Much like the war in Ukraine, the conflict between Israel and Hamas is splitting global superpowers into two competing camps: the U.S. and its allies versus China and Russia.
But the conflict has also revealed some unexpected shifts in alliances from countries that typically support Palestinians.
India — a longtime Palestine supporter — has announced that it strongly backs Israel in its conflict with Hamas. Indian Prime Minister Narendra Modi’s statement of solidarity offers a “signal to the United States about its willingness to support a critical U.S. ally,” two experts wrote in Foreign Policy. New Delhi only established diplomatic ties with Israel in 1992 and moved quickly to secure closer ties with the country following Modi’s election in 2014. Days after Modi’s initial response to the Hamas attack, the country’s external affairs ministry reiterated India’s long-held position calling for an independent Palestine state. But given Modi’s foreign policy guided by “ruthless pragmatism,” the leader’s “bromance” with Israeli Prime Minister Benjamin Netanyahu, and the expanding scope of Indo-Israeli relations, it seems “highly unlikely that India will adopt a more nuanced position on the Israel-Gaza war without pressure from Arab states,” the FP experts wrote.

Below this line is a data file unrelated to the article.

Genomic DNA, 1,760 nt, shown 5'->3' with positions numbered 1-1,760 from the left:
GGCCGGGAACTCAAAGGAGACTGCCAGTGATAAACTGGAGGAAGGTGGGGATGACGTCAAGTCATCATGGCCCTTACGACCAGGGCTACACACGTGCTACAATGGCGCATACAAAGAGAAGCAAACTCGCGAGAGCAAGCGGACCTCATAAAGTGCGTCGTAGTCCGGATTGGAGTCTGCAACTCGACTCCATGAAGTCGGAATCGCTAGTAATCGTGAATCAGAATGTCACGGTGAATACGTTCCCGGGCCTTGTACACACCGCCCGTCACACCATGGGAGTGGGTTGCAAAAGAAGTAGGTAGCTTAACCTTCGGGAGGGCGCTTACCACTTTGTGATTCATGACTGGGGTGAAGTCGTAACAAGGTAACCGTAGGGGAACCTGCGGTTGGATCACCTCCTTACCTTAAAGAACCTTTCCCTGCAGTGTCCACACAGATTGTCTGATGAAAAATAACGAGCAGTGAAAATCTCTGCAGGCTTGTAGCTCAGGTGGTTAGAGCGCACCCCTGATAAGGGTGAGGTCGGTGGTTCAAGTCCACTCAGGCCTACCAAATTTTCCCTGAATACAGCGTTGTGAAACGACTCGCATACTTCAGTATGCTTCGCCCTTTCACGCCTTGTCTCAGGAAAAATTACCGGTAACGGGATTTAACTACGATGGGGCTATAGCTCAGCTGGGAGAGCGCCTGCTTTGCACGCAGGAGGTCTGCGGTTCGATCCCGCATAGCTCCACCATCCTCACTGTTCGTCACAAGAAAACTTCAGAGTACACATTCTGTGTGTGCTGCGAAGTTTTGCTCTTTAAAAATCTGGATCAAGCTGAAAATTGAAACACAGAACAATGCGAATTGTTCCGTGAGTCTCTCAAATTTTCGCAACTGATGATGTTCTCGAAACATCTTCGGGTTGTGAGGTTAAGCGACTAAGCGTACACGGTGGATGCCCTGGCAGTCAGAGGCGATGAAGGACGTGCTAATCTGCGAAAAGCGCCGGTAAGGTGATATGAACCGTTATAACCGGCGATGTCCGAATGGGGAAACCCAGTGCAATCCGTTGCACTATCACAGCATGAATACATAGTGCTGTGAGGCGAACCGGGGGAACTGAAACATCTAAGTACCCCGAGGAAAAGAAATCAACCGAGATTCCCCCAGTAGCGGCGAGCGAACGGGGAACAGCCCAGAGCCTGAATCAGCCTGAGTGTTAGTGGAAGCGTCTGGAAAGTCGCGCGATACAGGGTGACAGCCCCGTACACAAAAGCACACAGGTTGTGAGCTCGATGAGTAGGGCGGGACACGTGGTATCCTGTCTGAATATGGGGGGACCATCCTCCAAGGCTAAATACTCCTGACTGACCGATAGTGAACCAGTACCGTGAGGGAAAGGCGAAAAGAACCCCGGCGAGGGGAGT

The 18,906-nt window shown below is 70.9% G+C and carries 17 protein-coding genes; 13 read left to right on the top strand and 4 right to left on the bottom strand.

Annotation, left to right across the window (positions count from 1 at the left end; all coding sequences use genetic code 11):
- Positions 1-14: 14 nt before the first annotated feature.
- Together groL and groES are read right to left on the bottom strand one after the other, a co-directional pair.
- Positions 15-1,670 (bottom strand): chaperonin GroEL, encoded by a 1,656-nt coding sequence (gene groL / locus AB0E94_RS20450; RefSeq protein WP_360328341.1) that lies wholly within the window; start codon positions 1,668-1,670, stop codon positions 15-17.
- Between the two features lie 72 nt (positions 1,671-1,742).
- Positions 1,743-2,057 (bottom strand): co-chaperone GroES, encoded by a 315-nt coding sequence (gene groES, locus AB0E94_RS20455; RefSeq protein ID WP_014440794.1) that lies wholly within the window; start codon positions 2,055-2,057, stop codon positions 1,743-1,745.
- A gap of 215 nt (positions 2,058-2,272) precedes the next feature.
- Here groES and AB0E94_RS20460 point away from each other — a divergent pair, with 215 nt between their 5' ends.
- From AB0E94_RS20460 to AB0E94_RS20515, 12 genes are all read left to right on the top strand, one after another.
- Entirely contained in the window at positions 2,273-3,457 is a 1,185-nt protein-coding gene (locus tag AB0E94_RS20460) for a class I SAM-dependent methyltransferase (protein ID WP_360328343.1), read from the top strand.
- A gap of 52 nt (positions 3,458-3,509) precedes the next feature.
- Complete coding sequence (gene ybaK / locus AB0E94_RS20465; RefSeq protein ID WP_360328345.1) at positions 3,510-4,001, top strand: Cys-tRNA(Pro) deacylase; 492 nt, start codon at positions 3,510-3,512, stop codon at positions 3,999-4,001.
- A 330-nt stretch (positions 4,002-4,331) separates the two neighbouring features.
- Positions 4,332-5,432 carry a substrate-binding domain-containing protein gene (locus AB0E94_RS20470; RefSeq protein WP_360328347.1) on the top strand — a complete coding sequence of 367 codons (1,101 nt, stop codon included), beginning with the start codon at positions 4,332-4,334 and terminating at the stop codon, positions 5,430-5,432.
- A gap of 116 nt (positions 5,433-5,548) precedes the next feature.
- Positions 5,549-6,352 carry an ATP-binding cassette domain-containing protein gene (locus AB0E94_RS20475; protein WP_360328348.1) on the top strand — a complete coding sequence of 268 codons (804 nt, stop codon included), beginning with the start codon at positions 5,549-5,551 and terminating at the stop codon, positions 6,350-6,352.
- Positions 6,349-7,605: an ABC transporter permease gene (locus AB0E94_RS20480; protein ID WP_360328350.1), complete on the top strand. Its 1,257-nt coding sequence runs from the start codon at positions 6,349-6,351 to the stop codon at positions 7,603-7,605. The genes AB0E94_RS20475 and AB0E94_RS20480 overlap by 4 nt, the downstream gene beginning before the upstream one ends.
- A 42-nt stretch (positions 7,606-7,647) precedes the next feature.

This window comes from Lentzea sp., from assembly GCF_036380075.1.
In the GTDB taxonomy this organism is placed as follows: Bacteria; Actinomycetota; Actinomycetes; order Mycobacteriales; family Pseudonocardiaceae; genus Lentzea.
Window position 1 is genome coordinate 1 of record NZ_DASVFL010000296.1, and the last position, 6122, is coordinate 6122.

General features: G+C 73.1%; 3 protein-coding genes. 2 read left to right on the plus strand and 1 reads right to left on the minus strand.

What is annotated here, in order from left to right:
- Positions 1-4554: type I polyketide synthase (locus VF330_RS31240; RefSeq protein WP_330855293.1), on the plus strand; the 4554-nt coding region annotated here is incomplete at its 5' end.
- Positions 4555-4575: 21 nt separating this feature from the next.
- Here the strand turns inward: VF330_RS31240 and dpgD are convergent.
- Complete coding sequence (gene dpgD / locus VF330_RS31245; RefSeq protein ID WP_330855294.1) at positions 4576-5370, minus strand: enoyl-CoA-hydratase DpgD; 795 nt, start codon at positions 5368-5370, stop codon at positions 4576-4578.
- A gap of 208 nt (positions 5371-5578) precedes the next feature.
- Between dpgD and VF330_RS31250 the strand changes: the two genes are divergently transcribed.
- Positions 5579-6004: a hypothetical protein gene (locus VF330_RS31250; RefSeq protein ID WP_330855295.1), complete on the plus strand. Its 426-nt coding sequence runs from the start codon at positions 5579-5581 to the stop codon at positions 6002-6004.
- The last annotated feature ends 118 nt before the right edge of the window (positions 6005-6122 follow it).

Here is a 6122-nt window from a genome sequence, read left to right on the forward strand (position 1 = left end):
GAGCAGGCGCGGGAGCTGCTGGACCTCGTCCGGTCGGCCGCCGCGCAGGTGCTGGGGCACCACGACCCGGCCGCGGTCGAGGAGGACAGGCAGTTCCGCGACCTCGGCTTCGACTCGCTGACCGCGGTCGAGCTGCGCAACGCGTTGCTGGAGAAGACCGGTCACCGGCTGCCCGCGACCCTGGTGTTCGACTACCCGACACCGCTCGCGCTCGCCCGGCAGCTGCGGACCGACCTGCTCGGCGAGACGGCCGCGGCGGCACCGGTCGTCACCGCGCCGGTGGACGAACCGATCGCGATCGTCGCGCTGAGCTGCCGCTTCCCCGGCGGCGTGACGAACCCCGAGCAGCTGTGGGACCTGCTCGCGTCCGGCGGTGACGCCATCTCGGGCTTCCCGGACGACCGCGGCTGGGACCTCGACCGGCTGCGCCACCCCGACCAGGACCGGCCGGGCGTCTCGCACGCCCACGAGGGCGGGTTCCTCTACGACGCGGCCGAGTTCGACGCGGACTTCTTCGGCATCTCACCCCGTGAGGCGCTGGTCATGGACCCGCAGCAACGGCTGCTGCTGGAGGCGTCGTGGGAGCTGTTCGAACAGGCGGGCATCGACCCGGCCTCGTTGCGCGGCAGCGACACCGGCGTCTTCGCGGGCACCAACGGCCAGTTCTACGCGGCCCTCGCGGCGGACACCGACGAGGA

The growing casualties, particularly among Gazans, is proving a boon for the U.S.’s main geopolitical rivals, the Wall Street Journal reports, and is tilting the power balance in favor of Russia, China, and Iran. The U.S. and European countries backing Israel are only mildly criticizing Israeli actions in Gaza, the Journal reports, leaving room for authoritarian leaders to fill the power vacuum. Russian President Vladimir Putin, for instance, relishes the fact that the Middle Eastern conflict has drawn attention away from the Ukraine war. The Russians “have a huge interest in prolonging the conflict in Israel as long as possible,” Lithuania’s foreign minister told the Journal, adding that it would strategically strengthen Moscow’s narrative against the West.
In avoiding direct criticism of Hamas and criticizing Israel’s retaliation as going “beyond the scope of self defense,” China is attempting to remain neutral but is being seen as taking “Hamas’s side,” writes Shannon Tiezzi, The Diplomat’s editor-in-chief. China has already been setting itself up to mediate in the Israel-Palestine conflict earlier this year, and its renewed support for Palestine is an attempt to “bolster its standing in the Arab world versus the United States,” Tiezzi argues. What’s ironic, she writes, is that China and Israel have more in common given that they are both “high-tech security states” which oppress a “Muslim population seen as a security threat.”